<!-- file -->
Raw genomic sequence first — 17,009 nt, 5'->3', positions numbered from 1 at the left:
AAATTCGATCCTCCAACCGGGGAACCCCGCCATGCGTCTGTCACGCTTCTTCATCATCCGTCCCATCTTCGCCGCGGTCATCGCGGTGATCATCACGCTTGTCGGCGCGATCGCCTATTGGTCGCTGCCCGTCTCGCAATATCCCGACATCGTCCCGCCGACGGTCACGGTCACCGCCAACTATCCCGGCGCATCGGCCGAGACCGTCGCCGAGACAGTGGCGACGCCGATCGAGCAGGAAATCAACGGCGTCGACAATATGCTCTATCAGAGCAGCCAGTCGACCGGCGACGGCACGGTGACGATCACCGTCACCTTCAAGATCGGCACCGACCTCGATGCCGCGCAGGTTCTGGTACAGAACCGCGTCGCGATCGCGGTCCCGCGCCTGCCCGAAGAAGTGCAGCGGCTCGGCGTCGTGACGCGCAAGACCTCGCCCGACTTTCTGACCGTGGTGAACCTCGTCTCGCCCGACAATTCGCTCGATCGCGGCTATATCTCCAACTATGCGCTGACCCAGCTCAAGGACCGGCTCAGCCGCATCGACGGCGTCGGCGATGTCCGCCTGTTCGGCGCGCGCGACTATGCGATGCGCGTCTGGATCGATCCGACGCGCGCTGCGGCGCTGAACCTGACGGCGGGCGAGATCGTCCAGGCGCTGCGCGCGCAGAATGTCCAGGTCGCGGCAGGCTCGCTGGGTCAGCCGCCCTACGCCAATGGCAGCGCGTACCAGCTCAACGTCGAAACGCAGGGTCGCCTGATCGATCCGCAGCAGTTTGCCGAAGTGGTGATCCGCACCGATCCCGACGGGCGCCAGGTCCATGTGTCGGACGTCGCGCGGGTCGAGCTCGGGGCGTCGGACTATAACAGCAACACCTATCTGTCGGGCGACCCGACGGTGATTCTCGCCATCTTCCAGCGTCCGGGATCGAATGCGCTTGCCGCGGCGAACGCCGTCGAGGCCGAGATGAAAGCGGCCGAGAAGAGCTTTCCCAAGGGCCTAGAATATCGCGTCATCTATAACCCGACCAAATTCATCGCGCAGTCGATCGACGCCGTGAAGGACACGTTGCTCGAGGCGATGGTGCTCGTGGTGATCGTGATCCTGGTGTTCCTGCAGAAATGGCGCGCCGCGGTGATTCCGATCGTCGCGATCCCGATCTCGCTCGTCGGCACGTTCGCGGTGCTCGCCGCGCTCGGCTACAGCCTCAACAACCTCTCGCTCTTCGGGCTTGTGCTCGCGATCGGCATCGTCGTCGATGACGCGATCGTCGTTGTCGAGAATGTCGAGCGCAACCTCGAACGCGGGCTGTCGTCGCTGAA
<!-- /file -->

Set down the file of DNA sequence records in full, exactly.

Raw genomic sequence first — 17,009 nt, 5'->3', positions numbered from 1 at the left:
AAATTCGATCCTCCAACCGGGGAACCCCGCCATGCGTCTGTCACGCTTCTTCATCATCCGTCCCATCTTCGCCGCGGTCATCGCGGTGATCATCACGCTTGTCGGCGCGATCGCCTATTGGTCGCTGCCCGTCTCGCAATATCCCGACATCGTCCCGCCGACGGTCACGGTCACCGCCAACTATCCCGGCGCATCGGCCGAGACCGTCGCCGAGACAGTGGCGACGCCGATCGAGCAGGAAATCAACGGCGTCGACAATATGCTCTATCAGAGCAGCCAGTCGACCGGCGACGGCACGGTGACGATCACCGTCACCTTCAAGATCGGCACCGACCTCGATGCCGCGCAGGTTCTGGTACAGAACCGCGTCGCGATCGCGGTCCCGCGCCTGCCCGAAGAAGTGCAGCGGCTCGGCGTCGTGACGCGCAAGACCTCGCCCGACTTTCTGACCGTGGTGAACCTCGTCTCGCCCGACAATTCGCTCGATCGCGGCTATATCTCCAACTATGCGCTGACCCAGCTCAAGGACCGGCTCAGCCGCATCGACGGCGTCGGCGATGTCCGCCTGTTCGGCGCGCGCGACTATGCGATGCGCGTCTGGATCGATCCGACGCGCGCTGCGGCGCTGAACCTGACGGCGGGCGAGATCGTCCAGGCGCTGCGCGCGCAGAATGTCCAGGTCGCGGCAGGCTCGCTGGGTCAGCCGCCCTACGCCAATGGCAGCGCGTACCAGCTCAACGTCGAAACGCAGGGTCGCCTGATCGATCCGCAGCAGTTTGCCGAAGTGGTGATCCGCACCGATCCCGACGGGCGCCAGGTCCATGTGTCGGACGTCGCGCGGGTCGAGCTCGGGGCGTCGGACTATAACAGCAACACCTATCTGTCGGGCGACCCGACGGTGATTCTCGCCATCTTCCAGCGTCCGGGATCGAATGCGCTTGCCGCGGCGAACGCCGTCGAGGCCGAGATGAAAGCGGCCGAGAAGAGCTTTCCCAAGGGCCTAGAATATCGCGTCATCTATAACCCGACCAAATTCATCGCGCAGTCGATCGACGCCGTGAAGGACACGTTGCTCGAGGCGATGGTGCTCGTGGTGATCGTGATCCTGGTGTTCCTGCAGAAATGGCGCGCCGCGGTGATTCCGATCGTCGCGATCCCGATCTCGCTCGTCGGCACGTTCGCGGTGCTCGCCGCGCTCGGCTACAGCCTCAACAACCTCTCGCTCTTCGGGCTTGTGCTCGCGATCGGCATCGTCGTCGATGACGCGATCGTCGTTGTCGAGAATGTCGAGCGCAACCTCGAACGCGGGCTGTCGTCGCTGAA